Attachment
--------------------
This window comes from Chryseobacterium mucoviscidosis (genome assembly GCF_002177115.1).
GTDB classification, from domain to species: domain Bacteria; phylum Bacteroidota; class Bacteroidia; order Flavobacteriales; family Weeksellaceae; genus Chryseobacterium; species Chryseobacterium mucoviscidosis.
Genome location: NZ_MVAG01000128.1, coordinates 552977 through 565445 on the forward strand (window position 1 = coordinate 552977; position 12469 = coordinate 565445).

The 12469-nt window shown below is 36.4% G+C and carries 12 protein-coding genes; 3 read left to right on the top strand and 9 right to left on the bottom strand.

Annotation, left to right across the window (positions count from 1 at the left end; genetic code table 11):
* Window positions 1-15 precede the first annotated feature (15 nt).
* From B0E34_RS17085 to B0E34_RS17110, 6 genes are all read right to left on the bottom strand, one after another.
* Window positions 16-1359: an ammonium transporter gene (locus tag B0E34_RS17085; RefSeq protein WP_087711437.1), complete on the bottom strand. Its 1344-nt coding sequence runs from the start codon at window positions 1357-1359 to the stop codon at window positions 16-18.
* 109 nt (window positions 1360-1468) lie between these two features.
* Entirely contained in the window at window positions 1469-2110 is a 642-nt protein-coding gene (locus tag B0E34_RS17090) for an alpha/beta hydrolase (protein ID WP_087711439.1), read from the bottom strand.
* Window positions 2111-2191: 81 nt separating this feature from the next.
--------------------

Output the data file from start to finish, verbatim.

This window comes from Chryseobacterium mucoviscidosis (genome assembly GCF_002177115.1).
GTDB classification, from domain to species: domain Bacteria; phylum Bacteroidota; class Bacteroidia; order Flavobacteriales; family Weeksellaceae; genus Chryseobacterium; species Chryseobacterium mucoviscidosis.
Genome location: NZ_MVAG01000128.1, coordinates 552977 through 565445 on the forward strand (window position 1 = coordinate 552977; position 12469 = coordinate 565445).

The 12469-nt window shown below is 36.4% G+C and carries 12 protein-coding genes; 3 read left to right on the top strand and 9 right to left on the bottom strand.

Annotation, left to right across the window (positions count from 1 at the left end; genetic code table 11):
* Window positions 1-15 precede the first annotated feature (15 nt).
* From B0E34_RS17085 to B0E34_RS17110, 6 genes are all read right to left on the bottom strand, one after another.
* Window positions 16-1359: an ammonium transporter gene (locus tag B0E34_RS17085; RefSeq protein WP_087711437.1), complete on the bottom strand. Its 1344-nt coding sequence runs from the start codon at window positions 1357-1359 to the stop codon at window positions 16-18.
* 109 nt (window positions 1360-1468) lie between these two features.
* Entirely contained in the window at window positions 1469-2110 is a 642-nt protein-coding gene (locus tag B0E34_RS17090) for an alpha/beta hydrolase (protein ID WP_087711439.1), read from the bottom strand.
* Window positions 2111-2191: 81 nt separating this feature from the next.